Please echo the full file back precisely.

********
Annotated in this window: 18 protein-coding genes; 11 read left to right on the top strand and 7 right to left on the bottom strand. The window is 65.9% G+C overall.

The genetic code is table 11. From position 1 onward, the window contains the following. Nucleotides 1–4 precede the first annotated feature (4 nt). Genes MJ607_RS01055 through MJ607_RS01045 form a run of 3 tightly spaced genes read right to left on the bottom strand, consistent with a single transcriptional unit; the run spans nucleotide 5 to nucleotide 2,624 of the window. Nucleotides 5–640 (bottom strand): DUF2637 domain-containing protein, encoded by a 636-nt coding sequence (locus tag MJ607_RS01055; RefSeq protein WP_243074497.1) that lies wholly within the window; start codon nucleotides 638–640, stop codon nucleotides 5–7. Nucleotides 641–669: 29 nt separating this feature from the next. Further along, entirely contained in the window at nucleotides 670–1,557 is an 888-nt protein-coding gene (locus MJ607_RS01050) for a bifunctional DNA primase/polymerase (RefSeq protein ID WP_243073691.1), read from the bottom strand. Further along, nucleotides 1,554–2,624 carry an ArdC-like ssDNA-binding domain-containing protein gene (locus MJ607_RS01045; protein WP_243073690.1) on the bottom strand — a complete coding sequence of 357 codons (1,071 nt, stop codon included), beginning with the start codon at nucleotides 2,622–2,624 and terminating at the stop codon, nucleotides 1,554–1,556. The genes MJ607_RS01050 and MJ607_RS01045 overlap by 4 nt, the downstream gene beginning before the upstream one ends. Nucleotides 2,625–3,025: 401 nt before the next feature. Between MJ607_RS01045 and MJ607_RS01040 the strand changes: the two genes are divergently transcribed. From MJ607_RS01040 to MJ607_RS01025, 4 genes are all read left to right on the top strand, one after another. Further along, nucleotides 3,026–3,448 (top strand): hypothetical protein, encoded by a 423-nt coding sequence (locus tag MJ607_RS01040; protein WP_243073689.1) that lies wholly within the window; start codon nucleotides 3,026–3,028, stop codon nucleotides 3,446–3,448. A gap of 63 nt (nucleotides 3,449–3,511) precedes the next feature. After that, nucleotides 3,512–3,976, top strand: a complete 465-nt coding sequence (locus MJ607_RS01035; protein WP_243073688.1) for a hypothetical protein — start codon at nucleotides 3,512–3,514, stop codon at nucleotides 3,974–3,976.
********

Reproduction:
Annotated in this window: 18 protein-coding genes; 11 read left to right on the top strand and 7 right to left on the bottom strand. The window is 65.9% G+C overall.

The genetic code is table 11. From position 1 onward, the window contains the following. Nucleotides 1–4 precede the first annotated feature (4 nt). Genes MJ607_RS01055 through MJ607_RS01045 form a run of 3 tightly spaced genes read right to left on the bottom strand, consistent with a single transcriptional unit; the run spans nucleotide 5 to nucleotide 2,624 of the window. Nucleotides 5–640 (bottom strand): DUF2637 domain-containing protein, encoded by a 636-nt coding sequence (locus tag MJ607_RS01055; RefSeq protein WP_243074497.1) that lies wholly within the window; start codon nucleotides 638–640, stop codon nucleotides 5–7. Nucleotides 641–669: 29 nt separating this feature from the next. Further along, entirely contained in the window at nucleotides 670–1,557 is an 888-nt protein-coding gene (locus MJ607_RS01050) for a bifunctional DNA primase/polymerase (RefSeq protein ID WP_243073691.1), read from the bottom strand. Further along, nucleotides 1,554–2,624 carry an ArdC-like ssDNA-binding domain-containing protein gene (locus MJ607_RS01045; protein WP_243073690.1) on the bottom strand — a complete coding sequence of 357 codons (1,071 nt, stop codon included), beginning with the start codon at nucleotides 2,622–2,624 and terminating at the stop codon, nucleotides 1,554–1,556. The genes MJ607_RS01050 and MJ607_RS01045 overlap by 4 nt, the downstream gene beginning before the upstream one ends. Nucleotides 2,625–3,025: 401 nt before the next feature. Between MJ607_RS01045 and MJ607_RS01040 the strand changes: the two genes are divergently transcribed. From MJ607_RS01040 to MJ607_RS01025, 4 genes are all read left to right on the top strand, one after another. Further along, nucleotides 3,026–3,448 (top strand): hypothetical protein, encoded by a 423-nt coding sequence (locus tag MJ607_RS01040; protein WP_243073689.1) that lies wholly within the window; start codon nucleotides 3,026–3,028, stop codon nucleotides 3,446–3,448. A gap of 63 nt (nucleotides 3,449–3,511) precedes the next feature. After that, nucleotides 3,512–3,976, top strand: a complete 465-nt coding sequence (locus MJ607_RS01035; protein WP_243073688.1) for a hypothetical protein — start codon at nucleotides 3,512–3,514, stop codon at nucleotides 3,974–3,976.